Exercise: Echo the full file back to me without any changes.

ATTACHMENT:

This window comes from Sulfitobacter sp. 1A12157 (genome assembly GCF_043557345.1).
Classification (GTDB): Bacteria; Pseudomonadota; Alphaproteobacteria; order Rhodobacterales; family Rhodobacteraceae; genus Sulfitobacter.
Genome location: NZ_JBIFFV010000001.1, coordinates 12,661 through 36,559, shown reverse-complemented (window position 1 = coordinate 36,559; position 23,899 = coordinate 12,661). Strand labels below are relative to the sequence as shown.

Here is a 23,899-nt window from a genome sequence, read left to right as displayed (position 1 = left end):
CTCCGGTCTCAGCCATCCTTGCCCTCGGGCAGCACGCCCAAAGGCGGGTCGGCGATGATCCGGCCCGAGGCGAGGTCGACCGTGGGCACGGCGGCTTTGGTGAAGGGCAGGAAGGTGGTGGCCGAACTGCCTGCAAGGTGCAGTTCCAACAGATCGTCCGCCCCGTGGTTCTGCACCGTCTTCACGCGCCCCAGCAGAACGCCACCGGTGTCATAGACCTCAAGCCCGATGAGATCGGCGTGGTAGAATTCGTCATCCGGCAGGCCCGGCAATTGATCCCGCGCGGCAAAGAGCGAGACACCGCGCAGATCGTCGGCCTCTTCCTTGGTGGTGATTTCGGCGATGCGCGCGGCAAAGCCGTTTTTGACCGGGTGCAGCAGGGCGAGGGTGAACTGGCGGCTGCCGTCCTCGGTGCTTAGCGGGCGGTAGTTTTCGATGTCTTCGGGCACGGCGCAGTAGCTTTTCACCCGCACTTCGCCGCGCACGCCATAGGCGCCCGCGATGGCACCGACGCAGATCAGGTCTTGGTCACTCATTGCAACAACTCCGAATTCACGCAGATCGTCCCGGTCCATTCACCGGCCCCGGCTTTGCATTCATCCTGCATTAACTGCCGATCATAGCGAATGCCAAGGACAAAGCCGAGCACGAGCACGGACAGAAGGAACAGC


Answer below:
This window comes from Sulfitobacter sp. 1A12157 (genome assembly GCF_043557345.1).
Classification (GTDB): Bacteria; Pseudomonadota; Alphaproteobacteria; order Rhodobacterales; family Rhodobacteraceae; genus Sulfitobacter.
Genome location: NZ_JBIFFV010000001.1, coordinates 12,661 through 36,559, shown reverse-complemented (window position 1 = coordinate 36,559; position 23,899 = coordinate 12,661). Strand labels below are relative to the sequence as shown.

Here is a 23,899-nt window from a genome sequence, read left to right as displayed (position 1 = left end):
CTCCGGTCTCAGCCATCCTTGCCCTCGGGCAGCACGCCCAAAGGCGGGTCGGCGATGATCCGGCCCGAGGCGAGGTCGACCGTGGGCACGGCGGCTTTGGTGAAGGGCAGGAAGGTGGTGGCCGAACTGCCTGCAAGGTGCAGTTCCAACAGATCGTCCGCCCCGTGGTTCTGCACCGTCTTCACGCGCCCCAGCAGAACGCCACCGGTGTCATAGACCTCAAGCCCGATGAGATCGGCGTGGTAGAATTCGTCATCCGGCAGGCCCGGCAATTGATCCCGCGCGGCAAAGAGCGAGACACCGCGCAGATCGTCGGCCTCTTCCTTGGTGGTGATTTCGGCGATGCGCGCGGCAAAGCCGTTTTTGACCGGGTGCAGCAGGGCGAGGGTGAACTGGCGGCTGCCGTCCTCGGTGCTTAGCGGGCGGTAGTTTTCGATGTCTTCGGGCACGGCGCAGTAGCTTTTCACCCGCACTTCGCCGCGCACGCCATAGGCGCCCGCGATGGCACCGACGCAGATCAGGTCTTGGTCACTCATTGCAACAACTCCGAATTCACGCAGATCGTCCCGGTCCATTCACCGGCCCCGGCTTTGCATTCATCCTGCATTAACTGCCGATCATAGCGAATGCCAAGGACAAAGCCGAGCACGAGCACGGACAGAAGGAACAGC